Leading up to his senior debut two weeks ago in Houston, Cook sounded hungrier than some of the name players making the transition to the Champions Tour. He talked about the unfinished business remaining after his regular tour career ended with 11 victories and some scoring records, but no major championships. While O'Meara could slide off to his fly-fishing spots in Utah, knowing he had won the Masters and British Open in 1998, Cook still had memories of the British Open he lost -- some say gave away -- to Nick Faldo at Muirfield in 1992.
In Cook's first week out, Bernhard Langer tied the Champions Tour scoring record. Cook finished 19 shots back and realized he would have to shoot at more pins if he wanted to be competitive. When he arrived at Oak Hill CC in San Antonio it was like old home week. The course was always one of the top five favorites among players on tour, before it lost its spot as host to a course based at an amusement park, LaCantera GC.
At a little over 6,700 yards, it represents golf the way it used to be and that inspired a leader board that had Cook, O'Meara and Tom Kite at the top, with Fred Funk and Loren Roberts making weekend runs. "It was a throwback," Cook said. "The greens were perfect, the fairways that old common Bermuda, where you might get some sketchy little lies, where you have to play different shots. It's not like the balls were sitting up on a tee, like you get most weeks. It can't be perfect all the time. It was just a joy, like being back to old time golf."
And Cook finished the way he did in the old days -- if the 1980s and early '90s can be considered the "old days" -- with a 65 to beat O'Meara out of bragging rights. Bragging rights mean a lot to these two. I remember sitting in O'Meara's media room at Isleworth with Cook, when Marko pointed to the framed Golf World cover of him beating Cookie for the 1979 U.S. Amateur. It would have hurt worse had Cook not won the year before.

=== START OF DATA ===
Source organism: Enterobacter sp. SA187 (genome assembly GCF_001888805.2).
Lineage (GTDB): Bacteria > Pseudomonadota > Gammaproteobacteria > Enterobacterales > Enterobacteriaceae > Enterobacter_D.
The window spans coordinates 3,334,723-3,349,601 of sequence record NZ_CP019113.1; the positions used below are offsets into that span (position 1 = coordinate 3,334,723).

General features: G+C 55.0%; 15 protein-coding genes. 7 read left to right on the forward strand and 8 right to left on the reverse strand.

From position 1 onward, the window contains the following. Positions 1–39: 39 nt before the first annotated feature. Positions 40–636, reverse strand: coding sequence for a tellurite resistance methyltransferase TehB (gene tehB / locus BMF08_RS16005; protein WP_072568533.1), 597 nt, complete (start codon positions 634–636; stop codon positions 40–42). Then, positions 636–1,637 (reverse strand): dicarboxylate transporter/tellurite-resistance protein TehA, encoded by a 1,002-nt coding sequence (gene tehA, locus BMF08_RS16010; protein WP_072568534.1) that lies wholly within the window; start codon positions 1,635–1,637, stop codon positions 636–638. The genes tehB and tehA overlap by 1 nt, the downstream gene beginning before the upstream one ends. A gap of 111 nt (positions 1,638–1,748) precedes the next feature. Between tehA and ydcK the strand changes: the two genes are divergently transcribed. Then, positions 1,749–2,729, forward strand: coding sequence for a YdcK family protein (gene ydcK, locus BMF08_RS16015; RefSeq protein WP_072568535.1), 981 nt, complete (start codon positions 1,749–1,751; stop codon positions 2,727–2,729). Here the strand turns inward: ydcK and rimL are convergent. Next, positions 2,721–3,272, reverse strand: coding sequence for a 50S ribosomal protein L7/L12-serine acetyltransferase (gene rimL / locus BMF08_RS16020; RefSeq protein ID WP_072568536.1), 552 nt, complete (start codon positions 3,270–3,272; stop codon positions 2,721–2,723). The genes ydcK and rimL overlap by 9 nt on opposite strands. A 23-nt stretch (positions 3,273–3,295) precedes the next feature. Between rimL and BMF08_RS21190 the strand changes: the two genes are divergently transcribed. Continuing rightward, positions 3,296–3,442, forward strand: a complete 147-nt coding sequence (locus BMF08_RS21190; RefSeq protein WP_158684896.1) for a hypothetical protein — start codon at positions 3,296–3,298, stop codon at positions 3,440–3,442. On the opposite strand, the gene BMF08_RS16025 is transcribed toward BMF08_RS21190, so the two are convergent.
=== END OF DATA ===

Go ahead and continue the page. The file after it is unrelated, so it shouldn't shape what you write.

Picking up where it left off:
With the wind blowing and the greens hard, Cook's nerves held up. That was the most satisfying part about the little 54-hole dance around that delightful little Tillinghast course. "It's like our old friend Tiger says: 'It's about Ws,' " Cook said. "At this point in my career, it's even more so. It's not a money thing. It's the competition. You're trying to win, trying to beat guys you battled against 25-30 years ago, maybe longer when you go back to junior golf. That's what it's all about ... playing against and beating guys you laughed and cried and battled with."
Too bad it's not like this every week on the Champions Tour, but maybe it will be more often now that Cook, Langer and Jeff Sluman are taking it seriously. "There were some major champions on that leader board, tons of them," Cook pointed out. "It wasn't like I was stepping on the Champions Tour trying to beat a bunch of stiffs. These guys have won a lot of tournaments in their careers. They know how to close deals. I feel like I know what it's like to close deals, too."
The only part about the money -- and he made $240,000 for finishing first -- is that it allowed him to upgrade the champagne at the reception when he gives away his daughter, Kristin, this weekend. She is the first Cook child to marry, John and Jan have celebrated 28 years together, and everybody is healthy. Maybe now we call all understand why he got choked up talking about it.
"People close to me," he said, "know how special it was."